But it would take more than a passing grade and a middling career as an initiator to do what he needed. He was living a better life now, but while he was living it his older brother was rotting away in a NPA prison cell, the pitiless monotony broken up only by occasional trips to the farm bases and factory complexes for hard labour.
He’d gone to see him a few weeks before evaluation day. He hadn’t told anyone, not even his father. He’d made his brother a promise: if he made it into the military that he would do everything he could to get him a pardon.
Only executors could grant pardons. He knew he would never rise that high. His family wasn’t political enough, but that didn’t mean there was nothing he could do. A respected officer could always make a petition. He’d hoped briefly that maybe that officer could be him, but if his performance so far was any guide, that strategy wasn’t going to come together. All that remained were connections. He would need…friends.
His brother had friends; his father too. Special friends. They got them by being the man who could get what you needed, and by greasing the wheels and palms of the great NPA machine. Tantalus was military, and every bit as regulated as the NPA districts.
Just another machine.
He looked out ahead. It took forever to walk to the IB. They would only be there another week. Everyone was talking about what their assignments would be. Magus or initiator? Jump leader or soldier? He didn’t feel like joining in. He already knew where he was going to end up. He was concerned with another little benefit of moving out of the IB: moving into the stacks.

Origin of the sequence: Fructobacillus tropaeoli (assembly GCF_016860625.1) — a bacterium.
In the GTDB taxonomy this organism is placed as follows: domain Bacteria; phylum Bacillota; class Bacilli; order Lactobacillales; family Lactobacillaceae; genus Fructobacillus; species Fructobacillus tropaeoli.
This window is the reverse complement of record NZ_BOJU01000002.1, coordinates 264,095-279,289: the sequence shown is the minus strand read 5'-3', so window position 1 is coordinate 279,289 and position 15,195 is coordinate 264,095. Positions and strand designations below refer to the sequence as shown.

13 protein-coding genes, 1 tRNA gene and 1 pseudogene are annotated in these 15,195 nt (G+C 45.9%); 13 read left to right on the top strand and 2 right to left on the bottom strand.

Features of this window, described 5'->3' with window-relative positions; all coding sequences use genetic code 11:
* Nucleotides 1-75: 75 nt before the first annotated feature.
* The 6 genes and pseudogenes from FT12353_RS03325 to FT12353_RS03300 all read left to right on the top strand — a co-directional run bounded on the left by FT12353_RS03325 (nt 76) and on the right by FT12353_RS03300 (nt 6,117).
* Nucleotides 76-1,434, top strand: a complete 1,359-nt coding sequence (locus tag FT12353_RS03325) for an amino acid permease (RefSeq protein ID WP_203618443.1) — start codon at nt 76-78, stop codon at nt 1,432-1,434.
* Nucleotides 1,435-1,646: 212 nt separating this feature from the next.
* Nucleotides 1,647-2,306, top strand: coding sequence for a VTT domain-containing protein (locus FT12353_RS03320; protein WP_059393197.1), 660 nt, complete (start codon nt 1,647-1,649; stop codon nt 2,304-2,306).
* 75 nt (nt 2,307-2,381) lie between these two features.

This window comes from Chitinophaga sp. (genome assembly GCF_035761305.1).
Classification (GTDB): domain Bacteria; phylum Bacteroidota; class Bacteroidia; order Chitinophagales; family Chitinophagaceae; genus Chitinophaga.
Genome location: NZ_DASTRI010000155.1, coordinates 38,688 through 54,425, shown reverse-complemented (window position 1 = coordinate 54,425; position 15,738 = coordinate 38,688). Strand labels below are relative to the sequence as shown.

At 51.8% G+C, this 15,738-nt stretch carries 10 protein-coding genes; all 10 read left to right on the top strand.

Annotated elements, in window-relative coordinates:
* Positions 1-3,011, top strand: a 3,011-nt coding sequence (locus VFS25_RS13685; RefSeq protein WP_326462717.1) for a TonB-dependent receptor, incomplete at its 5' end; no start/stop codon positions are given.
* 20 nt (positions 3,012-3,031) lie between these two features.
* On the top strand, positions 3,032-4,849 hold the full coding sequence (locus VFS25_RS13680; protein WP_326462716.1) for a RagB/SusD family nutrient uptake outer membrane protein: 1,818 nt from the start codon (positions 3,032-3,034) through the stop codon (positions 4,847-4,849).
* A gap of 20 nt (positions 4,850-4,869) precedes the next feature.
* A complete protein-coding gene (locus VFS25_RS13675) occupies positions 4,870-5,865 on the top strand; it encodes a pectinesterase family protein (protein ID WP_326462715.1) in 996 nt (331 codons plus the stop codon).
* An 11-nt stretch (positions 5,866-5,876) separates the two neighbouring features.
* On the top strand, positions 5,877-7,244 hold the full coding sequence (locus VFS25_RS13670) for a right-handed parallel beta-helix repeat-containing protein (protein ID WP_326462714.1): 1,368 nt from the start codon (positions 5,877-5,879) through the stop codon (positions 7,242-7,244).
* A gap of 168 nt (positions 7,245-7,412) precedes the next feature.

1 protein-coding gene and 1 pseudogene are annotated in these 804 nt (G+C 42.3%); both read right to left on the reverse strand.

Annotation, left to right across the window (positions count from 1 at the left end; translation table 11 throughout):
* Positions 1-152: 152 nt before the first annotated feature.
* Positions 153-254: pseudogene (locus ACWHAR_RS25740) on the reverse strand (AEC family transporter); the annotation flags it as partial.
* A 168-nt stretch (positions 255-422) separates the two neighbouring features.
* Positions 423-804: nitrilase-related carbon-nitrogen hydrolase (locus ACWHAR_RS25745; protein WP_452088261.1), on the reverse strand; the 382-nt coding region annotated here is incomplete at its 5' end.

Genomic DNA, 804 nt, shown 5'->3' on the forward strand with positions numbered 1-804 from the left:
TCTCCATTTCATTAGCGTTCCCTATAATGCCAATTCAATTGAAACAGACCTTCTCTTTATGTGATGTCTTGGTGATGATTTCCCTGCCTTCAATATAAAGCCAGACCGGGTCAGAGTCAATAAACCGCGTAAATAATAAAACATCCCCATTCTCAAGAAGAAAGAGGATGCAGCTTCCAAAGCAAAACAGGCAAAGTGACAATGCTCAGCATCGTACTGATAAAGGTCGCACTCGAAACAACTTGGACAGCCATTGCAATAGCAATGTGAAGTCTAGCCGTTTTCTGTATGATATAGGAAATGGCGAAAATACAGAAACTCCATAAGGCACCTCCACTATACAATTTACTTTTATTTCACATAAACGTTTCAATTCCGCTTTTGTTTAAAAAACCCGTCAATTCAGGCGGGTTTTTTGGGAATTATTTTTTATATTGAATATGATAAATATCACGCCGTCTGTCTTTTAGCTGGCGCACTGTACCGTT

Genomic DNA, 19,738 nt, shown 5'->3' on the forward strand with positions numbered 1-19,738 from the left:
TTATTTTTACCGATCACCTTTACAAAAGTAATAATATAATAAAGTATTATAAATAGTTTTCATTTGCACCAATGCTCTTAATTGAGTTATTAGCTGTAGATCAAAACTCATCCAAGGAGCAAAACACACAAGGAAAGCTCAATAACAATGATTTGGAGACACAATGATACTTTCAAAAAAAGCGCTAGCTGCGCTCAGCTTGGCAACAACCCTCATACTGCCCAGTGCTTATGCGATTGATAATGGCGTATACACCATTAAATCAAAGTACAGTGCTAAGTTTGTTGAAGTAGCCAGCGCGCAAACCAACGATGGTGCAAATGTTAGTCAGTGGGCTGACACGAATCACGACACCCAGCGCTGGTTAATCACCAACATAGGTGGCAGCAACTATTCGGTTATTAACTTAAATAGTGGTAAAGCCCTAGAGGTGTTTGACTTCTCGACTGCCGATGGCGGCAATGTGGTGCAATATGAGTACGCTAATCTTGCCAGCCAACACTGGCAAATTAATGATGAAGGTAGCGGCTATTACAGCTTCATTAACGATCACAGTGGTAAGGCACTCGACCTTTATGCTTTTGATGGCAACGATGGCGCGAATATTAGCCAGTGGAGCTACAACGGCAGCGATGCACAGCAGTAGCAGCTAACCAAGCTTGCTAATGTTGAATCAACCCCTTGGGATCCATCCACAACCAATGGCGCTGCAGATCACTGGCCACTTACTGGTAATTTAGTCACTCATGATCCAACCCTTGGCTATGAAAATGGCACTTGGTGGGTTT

There were a few third-year cadets he had to get to know.
The study hall was crowded. He saw Taylor waiting for him at a table in the corner. She waved.
In the meantime, he had to study.
Taylor nodded. Eddie’s reaction was about what she’d expected.
“End of the week.”
“What for? We’re still in basic training. They haven’t even put us into the main school yet.”
“It’s probably to help them pick out the jump leaders.”
“What’s it on?”
“All the material we’ve covered so far.”
He slid down in his chair and stared at the ceiling.
“I suppose it was only a matter of time before my old enemy reared its ugly head. Tests. Will you help me?”
“Help you study?”
He nodded glumly. She couldn’t help but feel pity for him. They’d been working together for weeks. He was barely keeping up. Ironically it had all started with him tutoring her on fabrication, and while it was true she’d stumbled early on, in the weeks that followed their academic relationship had almost completely reversed. Now he needed her help on virtually every subject.
The oddness was that he was just as intelligent as any other cadet. He could absorb the material just fine; he just didn’t know how to get started and rarely had the drive to keep going after she stood up from the table.
Of course, according to her bunkmate, that might have had to do with something else.
She hadn’t really needed Mallory to tell her. His interest had been obvious from the beginning. To his credit, he seemed to be doing everything he could to keep his attention genuine. He studied hard for assignments and lectures, paid attention when she tutored him, and even tagged along on her off-day morning runs. It didn’t seem like he was just going through the motions; or if he was, he was throwing himself into the role so completely that there wasn’t much difference.